I know that I have said this before, but every time that I head out to Southern California, I pick up the Los Angeles Times and I'm reminded of how much news there is in the dead-tree-pulp edition, compared with what I usually see reading the same newspaper online. I always see extra religion stories and religion-haunted stories on paper that I don't see in the digital world. Why is that? Anyway, I have already mentioned that mysterious Robert Shullers (plural) story that was in the Sunday metro pages. As it turns out, that was just the start of the religion stuff in that one section of the Times.
* There was, for starters, a column that could have been given this headline: "So an agnostic journalist and a gay Roman Catholic priest walk into a bar. ..." Instead, the headline on this Steve Lopez piece read: "Gay priest is true to his faith, at odds with his church." This was, of course, a follow-up column about a controversy that I wrote about earlier, focusing on Father Geoffrey Farrow and his divided flock at the St. Paul Newman Center near Cal State Fresno University.
This is one of those cases where, in a way, the journalist is cheering for the brave oppressed priest, while also criticizing him -- from the left. But the key thing that pro-Vatican Catholic readers need to know did make it into the column, which is that Farrow's view of the Church is rather, well, not to mince words, Protestant. He has a promising future in some (but not all) United Church of Christ congregations or in some Episcopal dioceses. Here's the key slice of the story:
Farrow conceded that he has considered church teachings "monstrous," especially given the history of violence and suicide victimizing gays. But he said he has always believed in the church, if not in the men who led it. It's like loving a family member despite a falling out, or loving your country even as you doubt its leaders.
"I'm not happy with the current administration," Farrow said, "but I haven't shredded my passport." ...
Among the critics in his own parish and beyond, there are those who quote the Bible to condemn homosexuality and gay marriage.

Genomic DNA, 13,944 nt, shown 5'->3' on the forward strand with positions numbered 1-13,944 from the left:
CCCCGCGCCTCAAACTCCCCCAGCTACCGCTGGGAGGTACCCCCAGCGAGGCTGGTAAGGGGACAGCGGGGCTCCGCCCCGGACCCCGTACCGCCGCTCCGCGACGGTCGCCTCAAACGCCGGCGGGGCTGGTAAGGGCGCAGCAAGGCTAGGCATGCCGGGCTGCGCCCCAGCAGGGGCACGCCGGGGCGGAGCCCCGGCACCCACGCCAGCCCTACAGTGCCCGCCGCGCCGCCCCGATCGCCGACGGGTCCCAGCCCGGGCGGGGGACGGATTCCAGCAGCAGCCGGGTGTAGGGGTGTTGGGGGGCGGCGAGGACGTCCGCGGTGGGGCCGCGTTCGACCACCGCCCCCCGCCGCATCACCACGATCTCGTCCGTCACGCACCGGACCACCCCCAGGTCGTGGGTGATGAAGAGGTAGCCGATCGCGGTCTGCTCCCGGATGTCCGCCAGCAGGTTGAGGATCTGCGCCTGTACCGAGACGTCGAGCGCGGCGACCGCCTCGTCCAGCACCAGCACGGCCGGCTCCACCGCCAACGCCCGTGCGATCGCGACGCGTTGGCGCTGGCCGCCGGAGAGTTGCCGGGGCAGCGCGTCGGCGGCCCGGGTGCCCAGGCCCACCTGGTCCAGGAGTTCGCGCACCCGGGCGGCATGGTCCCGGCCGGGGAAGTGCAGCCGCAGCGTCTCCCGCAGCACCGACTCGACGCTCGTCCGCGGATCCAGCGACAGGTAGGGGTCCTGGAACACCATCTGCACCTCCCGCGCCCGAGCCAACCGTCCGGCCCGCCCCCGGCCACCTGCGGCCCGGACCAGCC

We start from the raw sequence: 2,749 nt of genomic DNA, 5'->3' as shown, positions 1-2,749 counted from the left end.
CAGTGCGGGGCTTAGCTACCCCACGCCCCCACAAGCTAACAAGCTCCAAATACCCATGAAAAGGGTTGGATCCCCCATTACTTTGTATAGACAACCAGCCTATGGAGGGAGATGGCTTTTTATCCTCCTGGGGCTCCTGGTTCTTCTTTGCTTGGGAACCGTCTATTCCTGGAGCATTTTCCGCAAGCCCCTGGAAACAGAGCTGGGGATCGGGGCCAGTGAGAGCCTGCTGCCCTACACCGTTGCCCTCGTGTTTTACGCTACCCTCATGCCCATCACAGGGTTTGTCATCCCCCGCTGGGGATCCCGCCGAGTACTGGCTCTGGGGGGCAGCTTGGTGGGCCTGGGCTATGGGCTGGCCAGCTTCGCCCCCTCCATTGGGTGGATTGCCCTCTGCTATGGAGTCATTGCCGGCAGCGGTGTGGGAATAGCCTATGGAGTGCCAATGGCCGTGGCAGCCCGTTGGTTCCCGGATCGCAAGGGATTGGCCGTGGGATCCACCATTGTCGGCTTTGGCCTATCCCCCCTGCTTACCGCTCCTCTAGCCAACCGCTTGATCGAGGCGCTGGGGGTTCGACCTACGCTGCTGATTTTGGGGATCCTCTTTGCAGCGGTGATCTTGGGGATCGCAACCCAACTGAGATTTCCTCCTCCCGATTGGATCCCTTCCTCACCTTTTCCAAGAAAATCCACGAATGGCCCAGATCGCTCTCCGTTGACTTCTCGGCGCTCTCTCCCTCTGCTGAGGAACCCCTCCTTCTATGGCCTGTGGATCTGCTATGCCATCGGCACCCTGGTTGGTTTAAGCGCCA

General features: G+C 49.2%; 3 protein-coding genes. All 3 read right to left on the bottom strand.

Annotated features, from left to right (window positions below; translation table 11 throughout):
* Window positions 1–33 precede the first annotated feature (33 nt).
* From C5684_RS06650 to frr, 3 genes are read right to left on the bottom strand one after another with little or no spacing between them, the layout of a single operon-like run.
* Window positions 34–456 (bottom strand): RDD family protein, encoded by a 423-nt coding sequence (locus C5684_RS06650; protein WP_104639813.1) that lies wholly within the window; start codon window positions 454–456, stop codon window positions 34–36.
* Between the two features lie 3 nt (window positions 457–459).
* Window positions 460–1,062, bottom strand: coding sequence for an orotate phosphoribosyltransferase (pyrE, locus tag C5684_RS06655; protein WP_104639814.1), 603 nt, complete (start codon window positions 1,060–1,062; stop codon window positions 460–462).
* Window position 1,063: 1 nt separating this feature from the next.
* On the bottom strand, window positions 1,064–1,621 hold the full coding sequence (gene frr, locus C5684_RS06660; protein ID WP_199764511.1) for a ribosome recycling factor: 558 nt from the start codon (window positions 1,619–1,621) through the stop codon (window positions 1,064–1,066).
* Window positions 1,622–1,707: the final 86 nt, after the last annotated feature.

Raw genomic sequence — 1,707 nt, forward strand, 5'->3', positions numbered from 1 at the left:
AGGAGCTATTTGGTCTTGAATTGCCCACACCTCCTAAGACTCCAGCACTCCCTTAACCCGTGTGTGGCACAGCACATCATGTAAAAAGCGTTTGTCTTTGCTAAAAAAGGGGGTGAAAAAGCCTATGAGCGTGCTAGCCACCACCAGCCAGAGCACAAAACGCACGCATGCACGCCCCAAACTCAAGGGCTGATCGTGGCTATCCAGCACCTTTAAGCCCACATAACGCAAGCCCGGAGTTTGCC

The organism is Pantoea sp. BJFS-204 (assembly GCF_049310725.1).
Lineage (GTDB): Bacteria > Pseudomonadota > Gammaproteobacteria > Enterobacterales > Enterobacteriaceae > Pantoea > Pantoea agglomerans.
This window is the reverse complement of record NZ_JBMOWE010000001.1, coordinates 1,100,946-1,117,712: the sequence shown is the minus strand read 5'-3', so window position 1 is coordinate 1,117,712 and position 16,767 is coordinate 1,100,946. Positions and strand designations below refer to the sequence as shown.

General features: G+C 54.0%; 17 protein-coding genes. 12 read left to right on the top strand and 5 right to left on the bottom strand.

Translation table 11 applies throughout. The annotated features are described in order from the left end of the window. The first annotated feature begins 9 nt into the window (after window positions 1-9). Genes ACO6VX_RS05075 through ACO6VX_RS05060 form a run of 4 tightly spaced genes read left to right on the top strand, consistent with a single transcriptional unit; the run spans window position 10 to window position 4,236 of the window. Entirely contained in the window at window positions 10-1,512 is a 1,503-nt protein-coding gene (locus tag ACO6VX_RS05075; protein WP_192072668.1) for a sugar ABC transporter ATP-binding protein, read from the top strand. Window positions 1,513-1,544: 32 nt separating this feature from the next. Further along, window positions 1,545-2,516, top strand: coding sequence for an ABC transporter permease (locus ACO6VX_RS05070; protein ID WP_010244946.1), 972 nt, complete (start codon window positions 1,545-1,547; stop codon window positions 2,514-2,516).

"The Bible is not a book, it's a library written over 15 centuries," Farrow told me, suggesting that Christianity has and should continue to evolve. "People who approach scripture in a literal fashion are attempting to manipulate God himself."
* To no one's surprise, the Times is also doing a lot of writing about Proposition 8, the effort to define marriage as between a man and a woman. I noticed the following reference hear the top of an obvious story -- "Clergy on both sides of Proposition 8 speak out" -- that would cause the Divine Mrs. M.Z. Hemingway to go into shock.
With the Nov. 4 election fast approaching, rabbis, priests and ministers across California are ratcheting up their public appeals over Proposition 8 -- using their religious platforms to alternately highlight the perils of passing or rejecting the same-sex marriage amendment.
More than a dozen Lutheran ministers are to appear after services today at St. Matthew's Lutheran Church in North Hollywood to urge a "No" vote on the measure, which would define marriage in the state Constitution as between only a man and a woman.
On Tuesday, Presbyterian ministers are to issue a similar verdict during simultaneous gatherings in Los Angeles and San Francisco, arguing that Proposition 8 would rob same-sex couples of their civil rights.